The Dangerous Consequences of a House Fire
A house fire may be one of the most frightening scenarios any homeowner can imagine. A moment of carelessness can destroy a lifetime of treasured mementos and cause serious injury or death. While the actual flames are dangerous, the smoke they produce is the leading cause of death and property damage in a house fire.
When a house fire occurs, you need to evacuate your home immediately without worrying about limiting the damage or even calling the fire department. Even if you are in an area of your home where the flames aren’t, your life is in danger. The smoke and fumes created by the fire are extremely dangerous. It is very important for homeowners to create an evacuation plan in case of a fire and practice it with their families to ensure that everyone knows how to evacuate safely. The evacuation plan should include multiple exits because you never know which exit might be blocked by a fire. Once you have evacuated, you can call the fire department.
The following are the most dangerous consequences of a house fire:
Smoke inhalation causes more deaths in house fires than actual flames. Carbon monoxide, hydrogen cyanide, and phosgene irritate the lungs and can cause confusion and disorientation, making it more difficult to get out of the burning building.
Smoke fumes are especially dangerous because they consume or replace the oxygen in the air. When escaping the home during a fire, stay as low to the ground as possible to avoid inhaling smoke fumes. The following contents of smoke can incapacitate or kill those who inhale them:
- Particles: Smoke may contain small particles of burned or partially burned substances that can build up in the lungs and irritate eyes. Some particles may be toxic.
- Vapors: These droplets of liquid are toxic if inhaled and they can also be absorbed through the skin.
- Toxic gases: Carbon monoxide is present in all smoke and it is fatal because it replaces oxygen in the blood stream. Hydrogen cyanide is formed when plastics are burned, and this gas can disrupt cellular respiration. The burning of synthetic materials forms phosgene which can irritate your eyes and throat and cause pulmonary edema.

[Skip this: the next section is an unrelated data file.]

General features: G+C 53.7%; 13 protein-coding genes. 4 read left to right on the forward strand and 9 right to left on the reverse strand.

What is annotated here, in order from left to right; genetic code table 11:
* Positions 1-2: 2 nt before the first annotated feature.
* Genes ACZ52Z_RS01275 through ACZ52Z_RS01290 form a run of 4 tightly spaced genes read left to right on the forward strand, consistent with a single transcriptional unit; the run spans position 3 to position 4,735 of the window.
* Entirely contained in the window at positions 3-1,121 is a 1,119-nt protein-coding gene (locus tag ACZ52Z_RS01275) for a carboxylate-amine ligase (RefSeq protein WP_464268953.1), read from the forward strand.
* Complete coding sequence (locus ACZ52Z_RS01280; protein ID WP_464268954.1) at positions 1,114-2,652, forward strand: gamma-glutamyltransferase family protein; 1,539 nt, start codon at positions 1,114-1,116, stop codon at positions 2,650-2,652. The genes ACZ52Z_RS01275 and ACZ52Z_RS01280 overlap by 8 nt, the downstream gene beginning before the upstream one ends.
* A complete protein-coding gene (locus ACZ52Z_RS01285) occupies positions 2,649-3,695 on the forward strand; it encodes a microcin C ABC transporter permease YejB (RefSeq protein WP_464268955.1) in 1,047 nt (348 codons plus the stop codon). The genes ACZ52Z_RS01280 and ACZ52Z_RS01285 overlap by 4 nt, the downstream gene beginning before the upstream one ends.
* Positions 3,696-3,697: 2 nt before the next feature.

Many house fires do not destroy the entire structure, although they do lead to smoke and water damage throughout the house. A cooking fire, for example, may be contained to the kitchen and perhaps one or two adjacent rooms, but that doesn’t mean that the rest of the house will be habitable. Smoke can quickly penetrate other areas of the house, leaving thick deposits on walls and furniture. Smoke can also damage the foundation and structural supports throughout your home, making it vulnerable to collapse.
Water damage is a common and unavoidable consequence of a house fire. When firefighters enter your home to put out the flames, they aren’t going to worry about what else gets wet. Their primary concern is containing the fire. As a result, the water used to extinguish the flames will get absorbed by building materials which will further weaken them and increase the risk of collapse.
Never re-enter a fire damaged building until a professional fire damage restoration team has inspected it. They will examine the structure to ensure that it is safe to enter the building. Once they have verified that the home has not sustained structural damage, they will assess the smoke and water damage.
Restoring Your Home After a Fire
Rebuilding the damaged areas of your home may be the first thing on your mind. A qualified fire damage restoration company will begin by performing a thorough safety inspection. During this process, they will assess the damage and form a complete restoration plan that includes repairing structural damage and cleaning and deodorizing areas of your home that may not have been directly impacted by the fire. You can trust these professionals to fully restore your property using state-of-the-art equipment and return your home to its pre-fire condition.